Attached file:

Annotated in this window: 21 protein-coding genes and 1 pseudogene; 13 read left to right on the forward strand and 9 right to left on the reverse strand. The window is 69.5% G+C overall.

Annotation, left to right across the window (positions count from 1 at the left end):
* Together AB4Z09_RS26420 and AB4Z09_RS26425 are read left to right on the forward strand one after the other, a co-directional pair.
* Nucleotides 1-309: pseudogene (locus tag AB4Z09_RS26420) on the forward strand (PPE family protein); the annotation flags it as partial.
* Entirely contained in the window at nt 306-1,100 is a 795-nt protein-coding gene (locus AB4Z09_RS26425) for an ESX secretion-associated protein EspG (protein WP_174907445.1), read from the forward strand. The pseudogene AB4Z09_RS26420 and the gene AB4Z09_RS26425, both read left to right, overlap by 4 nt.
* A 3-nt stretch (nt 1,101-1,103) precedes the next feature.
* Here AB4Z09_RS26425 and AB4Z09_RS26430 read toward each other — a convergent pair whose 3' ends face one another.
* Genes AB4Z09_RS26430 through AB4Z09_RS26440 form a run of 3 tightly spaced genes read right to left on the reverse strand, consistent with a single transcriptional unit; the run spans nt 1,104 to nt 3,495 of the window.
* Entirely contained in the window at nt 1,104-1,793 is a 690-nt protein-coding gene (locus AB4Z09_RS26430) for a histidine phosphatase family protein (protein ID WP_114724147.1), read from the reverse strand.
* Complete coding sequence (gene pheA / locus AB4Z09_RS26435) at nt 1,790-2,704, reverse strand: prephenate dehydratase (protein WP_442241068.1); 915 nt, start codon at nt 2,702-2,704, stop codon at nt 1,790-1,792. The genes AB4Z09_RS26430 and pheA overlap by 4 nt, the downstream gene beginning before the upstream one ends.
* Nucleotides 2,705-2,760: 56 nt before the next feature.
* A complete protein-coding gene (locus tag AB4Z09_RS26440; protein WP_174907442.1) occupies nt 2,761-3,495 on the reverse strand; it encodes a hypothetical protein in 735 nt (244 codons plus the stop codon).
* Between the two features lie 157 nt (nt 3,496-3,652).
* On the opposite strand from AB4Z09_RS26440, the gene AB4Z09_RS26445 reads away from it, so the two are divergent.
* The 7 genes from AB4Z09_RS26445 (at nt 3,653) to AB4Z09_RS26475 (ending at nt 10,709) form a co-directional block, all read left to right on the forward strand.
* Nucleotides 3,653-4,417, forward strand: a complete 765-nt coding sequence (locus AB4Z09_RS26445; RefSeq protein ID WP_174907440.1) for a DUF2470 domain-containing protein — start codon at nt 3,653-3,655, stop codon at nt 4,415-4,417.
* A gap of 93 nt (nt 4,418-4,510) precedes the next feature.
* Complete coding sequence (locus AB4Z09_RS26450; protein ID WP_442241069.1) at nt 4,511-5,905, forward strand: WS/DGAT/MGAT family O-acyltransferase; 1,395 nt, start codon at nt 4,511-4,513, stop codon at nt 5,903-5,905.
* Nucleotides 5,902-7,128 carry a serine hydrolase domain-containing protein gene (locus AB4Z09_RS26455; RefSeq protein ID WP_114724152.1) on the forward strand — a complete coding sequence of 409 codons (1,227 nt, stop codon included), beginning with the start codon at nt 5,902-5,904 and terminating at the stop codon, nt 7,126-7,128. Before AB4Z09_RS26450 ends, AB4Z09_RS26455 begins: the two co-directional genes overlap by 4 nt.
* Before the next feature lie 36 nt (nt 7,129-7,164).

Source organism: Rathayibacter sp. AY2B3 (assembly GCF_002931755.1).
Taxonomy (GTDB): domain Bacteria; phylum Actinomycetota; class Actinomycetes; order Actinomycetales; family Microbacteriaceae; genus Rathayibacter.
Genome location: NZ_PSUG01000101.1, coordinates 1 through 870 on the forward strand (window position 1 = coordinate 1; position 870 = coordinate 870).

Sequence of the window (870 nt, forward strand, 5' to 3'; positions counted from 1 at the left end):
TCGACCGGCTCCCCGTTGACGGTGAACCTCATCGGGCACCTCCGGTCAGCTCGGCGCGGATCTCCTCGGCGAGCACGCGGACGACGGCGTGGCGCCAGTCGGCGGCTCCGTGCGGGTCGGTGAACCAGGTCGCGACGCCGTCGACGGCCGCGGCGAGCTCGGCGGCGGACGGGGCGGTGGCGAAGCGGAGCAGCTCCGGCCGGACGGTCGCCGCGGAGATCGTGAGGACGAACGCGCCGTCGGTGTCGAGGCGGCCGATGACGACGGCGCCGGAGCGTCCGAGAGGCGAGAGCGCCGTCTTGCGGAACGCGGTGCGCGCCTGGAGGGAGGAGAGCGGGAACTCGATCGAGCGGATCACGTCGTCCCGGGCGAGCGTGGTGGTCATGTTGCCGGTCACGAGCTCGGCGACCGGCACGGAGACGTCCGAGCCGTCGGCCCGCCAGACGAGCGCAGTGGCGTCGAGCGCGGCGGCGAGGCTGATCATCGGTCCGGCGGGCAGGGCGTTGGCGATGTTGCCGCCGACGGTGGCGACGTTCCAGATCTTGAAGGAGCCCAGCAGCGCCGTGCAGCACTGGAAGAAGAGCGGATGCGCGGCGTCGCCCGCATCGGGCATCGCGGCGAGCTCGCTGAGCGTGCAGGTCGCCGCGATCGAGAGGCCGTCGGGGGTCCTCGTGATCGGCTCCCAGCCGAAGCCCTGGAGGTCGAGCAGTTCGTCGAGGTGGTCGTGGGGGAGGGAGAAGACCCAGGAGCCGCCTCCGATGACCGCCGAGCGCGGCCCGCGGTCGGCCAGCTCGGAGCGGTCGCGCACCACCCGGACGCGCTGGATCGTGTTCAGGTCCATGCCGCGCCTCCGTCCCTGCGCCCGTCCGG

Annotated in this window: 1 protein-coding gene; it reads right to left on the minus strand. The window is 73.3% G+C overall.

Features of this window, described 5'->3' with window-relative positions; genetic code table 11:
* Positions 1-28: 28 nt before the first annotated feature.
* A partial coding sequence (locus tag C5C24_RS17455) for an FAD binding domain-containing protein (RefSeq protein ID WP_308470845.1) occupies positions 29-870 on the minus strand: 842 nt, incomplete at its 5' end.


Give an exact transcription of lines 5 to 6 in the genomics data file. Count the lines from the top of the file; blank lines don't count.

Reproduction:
* Entirely contained in the window at nt 306-1,100 is a 795-nt protein-coding gene (locus AB4Z09_RS26425) for an ESX secretion-associated protein EspG (protein WP_174907445.1), read from the forward strand. The pseudogene AB4Z09_RS26420 and the gene AB4Z09_RS26425, both read left to right, overlap by 4 nt.
* A 3-nt stretch (nt 1,101-1,103) precedes the next feature.